It seems everyone had another life prior to real estate. Few people grow up saying, â€śI want to be a real estate agent!â€ť Rare is the 18 year old that gets a license and does nothing but sell real estate the rest of their life.
I had a plethora of jobs in my youth. I got a job at McDonalds the day I turned 16 and have been pretty much working ever since. One summer in college I moved pianos. That job sucked. Another summer I had a brief stint installing guard rails for the Texas Highway Department. That was about as much fun as moving pianos.
I went to college for two semesterâ€™s right after high school. First was at Texas A&M at Galveston where I quickly found out going to a college where you could see the beach outside the English 101 classroom was not conducive to proper study habits. Rather than get kicked out, I packed up and moved to Austin to attend the University of Texas. There I quickly found out being 18, away from home and living in a college town that is jammed full of coeds, in a house with 5 other guys, was not conducive to proper study habits.
I pumped gas that semester in Austin (physically pumped gas â€“ this was back in the day of full service gas stations) which did not pay well. One evening an ad came on the radio announcing that Motorola was hiring for entry-level workers in their semiconductor manufacturing facility. The pay was outstandingâ€”$3.50 an hour (almost a buck over minimum wage!) and it had benefits â€“ like vacation time, tuition reimbursement and health insurance. So I dropped out of college (â€śThey canâ€™t teach me anything!â€ť) and applied for a position.
Fast forward 16 years. I was still employed at Motorola and had worked my way up from production operator to a mid-management position. For several years Iâ€™d had a strong desire to work in Human Resource Management. But despite a great record at Motorola, I couldnâ€™t secure an HR position without a college degree. So at the age of 35, I finally took advantage of that tuition reimbursement and went back to school.
College was different this time. Getting older and realizing the point in it helps. So does having an amazingly supportive wife. Even though I had two very small children at the time, I plunged into school with gusto. I graduated three years later, Summa Cum Laude and the Valedictorian of my class.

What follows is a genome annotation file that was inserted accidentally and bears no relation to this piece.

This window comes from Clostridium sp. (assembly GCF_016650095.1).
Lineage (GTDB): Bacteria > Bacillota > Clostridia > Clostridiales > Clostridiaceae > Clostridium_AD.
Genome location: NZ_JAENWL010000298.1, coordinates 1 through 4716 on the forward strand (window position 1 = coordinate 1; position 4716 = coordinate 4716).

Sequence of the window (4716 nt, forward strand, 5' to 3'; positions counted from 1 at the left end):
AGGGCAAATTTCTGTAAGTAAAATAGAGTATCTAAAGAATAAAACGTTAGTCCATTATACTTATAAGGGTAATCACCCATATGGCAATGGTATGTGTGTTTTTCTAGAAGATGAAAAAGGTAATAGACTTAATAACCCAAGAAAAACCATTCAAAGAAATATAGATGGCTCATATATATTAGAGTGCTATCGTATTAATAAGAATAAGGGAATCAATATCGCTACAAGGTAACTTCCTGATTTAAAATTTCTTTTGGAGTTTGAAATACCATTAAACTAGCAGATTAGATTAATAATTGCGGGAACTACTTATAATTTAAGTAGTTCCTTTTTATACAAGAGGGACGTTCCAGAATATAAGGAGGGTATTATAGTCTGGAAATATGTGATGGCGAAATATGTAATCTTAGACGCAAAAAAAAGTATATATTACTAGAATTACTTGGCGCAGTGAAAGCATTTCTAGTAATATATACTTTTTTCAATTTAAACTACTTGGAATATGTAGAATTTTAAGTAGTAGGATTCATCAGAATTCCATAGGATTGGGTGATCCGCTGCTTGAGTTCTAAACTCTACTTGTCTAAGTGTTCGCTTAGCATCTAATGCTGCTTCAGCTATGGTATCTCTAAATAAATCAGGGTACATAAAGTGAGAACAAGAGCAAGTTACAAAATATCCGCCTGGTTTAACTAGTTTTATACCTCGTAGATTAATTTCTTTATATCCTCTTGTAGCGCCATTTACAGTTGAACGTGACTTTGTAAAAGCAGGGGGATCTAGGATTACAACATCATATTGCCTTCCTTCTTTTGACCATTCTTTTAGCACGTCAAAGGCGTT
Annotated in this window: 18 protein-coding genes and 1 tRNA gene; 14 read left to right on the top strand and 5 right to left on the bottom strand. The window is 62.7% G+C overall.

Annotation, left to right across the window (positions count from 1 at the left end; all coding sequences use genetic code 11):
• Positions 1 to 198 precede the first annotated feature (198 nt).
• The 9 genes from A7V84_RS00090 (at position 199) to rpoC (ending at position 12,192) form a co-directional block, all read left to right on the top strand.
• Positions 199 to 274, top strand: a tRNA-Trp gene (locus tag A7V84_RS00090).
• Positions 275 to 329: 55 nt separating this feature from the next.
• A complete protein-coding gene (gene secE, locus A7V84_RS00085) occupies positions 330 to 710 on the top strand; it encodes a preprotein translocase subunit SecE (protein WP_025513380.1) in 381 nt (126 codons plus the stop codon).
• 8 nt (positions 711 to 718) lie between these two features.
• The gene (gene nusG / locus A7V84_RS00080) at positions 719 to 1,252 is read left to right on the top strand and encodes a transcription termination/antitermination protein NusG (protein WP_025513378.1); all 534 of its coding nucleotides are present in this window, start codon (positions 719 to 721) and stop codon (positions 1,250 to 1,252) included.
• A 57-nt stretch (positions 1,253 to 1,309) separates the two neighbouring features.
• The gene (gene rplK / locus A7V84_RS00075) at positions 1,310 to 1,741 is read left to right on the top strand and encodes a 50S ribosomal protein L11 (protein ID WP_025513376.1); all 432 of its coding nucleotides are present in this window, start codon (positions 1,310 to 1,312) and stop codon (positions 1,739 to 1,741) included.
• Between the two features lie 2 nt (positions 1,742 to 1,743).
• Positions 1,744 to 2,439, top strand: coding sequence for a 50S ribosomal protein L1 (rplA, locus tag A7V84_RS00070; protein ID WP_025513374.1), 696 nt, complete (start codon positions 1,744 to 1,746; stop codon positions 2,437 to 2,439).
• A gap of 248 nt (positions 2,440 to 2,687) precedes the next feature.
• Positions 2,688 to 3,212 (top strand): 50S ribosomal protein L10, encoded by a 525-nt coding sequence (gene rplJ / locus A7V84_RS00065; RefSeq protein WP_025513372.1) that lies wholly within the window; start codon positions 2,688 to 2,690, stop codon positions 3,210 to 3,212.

Off I went into Human Resources, and I loved every minute of it. But about four years into that gig, the semiconductor market went through its biggest downturn in history. Factories were being shut down and layoffs were rampant. In two years I personally laid off over 3500 people. That sucked worse than piano moving and Highway Department labor combined. I had gotten into HR to help people, and all I did was wreck peoples lives on a daily basis.
I also knew once we were done with the closures and layoffs, the HR department would be axed.
And it was.
In 2004, I was â€śdownsizedâ€ť after a 24 year career. I was 43 and knew nothing but Motorola and semiconductors. I had no idea what I was going to do, or how I would support my family.
Fortunately, my tenure at Motorola led to a nice severance package, and after much discussion with my wife, we decided to try real estate sales.
I knew very little about real estate when I got my license. My plan was to build a web presence and market and prospect almost entirely on-line.
Problem was, I knew nothing about web sites either. So I hooked up with an experienced broker to teach me real estate and I plunged head-first into the Internet to teach myself fundamental web design and SEO (Search Engine Optimization) skills. 14 hour days were not uncommon. I progressed up the learning curve, slowly, but steadily.
In Arizona you have to have a sales license for 3 years before you can get a brokerâ€™s license and â€śopen up your own shopâ€ť â€“ which was the goal from Day 1 in real estate.
And on February 28 of this year, we realized that goal and opened Thompsonâ€™s Realty. Weâ€™d originally planned to hire 1 agent. Weâ€™re up to 8 now. Growing a real estate brokerage in the midst of a significant market downturn is challenging. The internet presence weâ€™ve built over the last 4 years has been helpful in insulating us somewhat from this market shift. We continue to grow and learn every single day, and I donâ€™t think (or hope) that will ever end.
I still donâ€™t really know what I want to be when I grow up. Iâ€™ve entertained returning to the corporate world. There are aspects of it I miss. Who knows what the future will hold, but Iâ€™m fully convinced that if you want something bad enough, and work hard to get it, you can have whatever you want.
Jay Thompson is a Real Estate Broker/Owner of Thompsonâ€™s Realty in Phoenix, Arizona.